Why do we have pas trace instead of pas de trace as highlighted in this excerpt from L'Étranger by Camus?

Sur le pas de ma porte, j’ai trouvé le vieux Salamano. Je l’ai fait entrer et il m’a appris que son chien était perdu, car il n’était pas à la fourrière. Les employés lui avaient dit que, peut-être, il avait été écrasé. Il avait demandé s’il n’était pas possible de le savoir dans les commissariats. On lui avait répondu qu’on ne gardait pas trace de ces choses-là, parce qu’elles arrivaient tous les jours. J’ai dit au vieux Salamano qu’il pourrait avoir un autre chien, mais il a eu raison de me faire remarquer qu’il était habitué à celui-là.


My grammar book says that you have to use the partitive article to mean "not any" and gives these examples:

Ne buvez pas de vin.
Elle n'a pas de plume.

Because trace is a countable noun, the Camus sentence would seem to fit the plume example.

Please explain the logic behind pas trace in a way that I can apply it to other sentences. For example is it any time the noun in question is itself followed by de (as here, trace de)?

  • 1
    Your grammar book is correct. I think “garder trace” (instead of “garder une trace”) is just an idiom, but I can neither think of a more general grammatical construct that it's part of nor find this specific combination of words in a dictionary. Dec 12, 2015 at 13:53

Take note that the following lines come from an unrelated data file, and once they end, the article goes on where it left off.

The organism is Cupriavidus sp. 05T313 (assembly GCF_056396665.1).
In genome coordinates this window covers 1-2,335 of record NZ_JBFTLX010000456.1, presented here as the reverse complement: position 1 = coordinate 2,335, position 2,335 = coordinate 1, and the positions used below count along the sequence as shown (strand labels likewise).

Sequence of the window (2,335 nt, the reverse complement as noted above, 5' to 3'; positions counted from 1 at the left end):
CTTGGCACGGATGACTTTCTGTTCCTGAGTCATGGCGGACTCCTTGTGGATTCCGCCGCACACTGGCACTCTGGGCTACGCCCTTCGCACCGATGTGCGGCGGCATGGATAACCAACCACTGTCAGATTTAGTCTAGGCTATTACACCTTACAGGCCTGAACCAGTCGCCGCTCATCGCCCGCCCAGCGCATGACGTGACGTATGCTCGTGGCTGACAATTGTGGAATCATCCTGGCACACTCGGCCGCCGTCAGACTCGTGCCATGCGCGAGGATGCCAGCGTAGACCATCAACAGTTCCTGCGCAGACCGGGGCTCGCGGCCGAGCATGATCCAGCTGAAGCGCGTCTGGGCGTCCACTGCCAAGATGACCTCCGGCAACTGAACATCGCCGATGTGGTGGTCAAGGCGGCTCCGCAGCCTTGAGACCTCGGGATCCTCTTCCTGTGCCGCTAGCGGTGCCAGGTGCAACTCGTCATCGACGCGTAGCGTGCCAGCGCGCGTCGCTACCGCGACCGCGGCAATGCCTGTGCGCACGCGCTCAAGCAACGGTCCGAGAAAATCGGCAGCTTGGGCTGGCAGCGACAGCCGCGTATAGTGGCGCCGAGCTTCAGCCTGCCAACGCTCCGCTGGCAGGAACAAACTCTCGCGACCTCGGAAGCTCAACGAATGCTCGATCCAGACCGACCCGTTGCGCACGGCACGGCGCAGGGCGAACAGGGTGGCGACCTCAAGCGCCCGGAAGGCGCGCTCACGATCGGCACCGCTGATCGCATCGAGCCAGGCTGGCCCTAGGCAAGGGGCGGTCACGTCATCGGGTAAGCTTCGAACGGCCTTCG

• looks like "on n'a pas idée de dire çà" or "il n'y a pas lieu de discuter", but I just cannot explain the grammatical point that lies here under.
    – OznOg
    Dec 12, 2015 at 17:04
  • I agree with @Gilles that “garder (& perdre) trace [de]” (just like “keep/lose track [of]” in English) are probably fixed expressions/idioms. Also, even if the French noun “trace” is countable/*dénombrable* as you mention (& to the extent that its being countable adds to the confusion), perhaps looking at “keeping/losing track [of]” in English as expressing an uncountable notion as a whole (replacing “maintaining/failing to maintain awareness [of]”) might help (where “awareness” is uncountable in English, and perhaps its French counterpart “conscience” is, too).
    – Papa Poule
    Dec 12, 2015 at 23:00

2 Answers 2


There are lots and lots of combinations of verb + noun without an article.

  • To have and common verbs can be combined with a lot of nouns: avoir envie, avoir faim, prendre acte, prendre froid, donner congé, donner raison, …

  • It also happens with specific verbs and nouns.

Sometimes the meaning is evident, sometimes, it is specific. It is impossible to know them all. They are in dictionaries.

  • garder trace = garder une trace

  • ne pas garder trace = ne pas garder de trace


Think of

garder trace de...

as a whole.
"de" would be used in a sentence like:

on n'en a pas gardé de trace.


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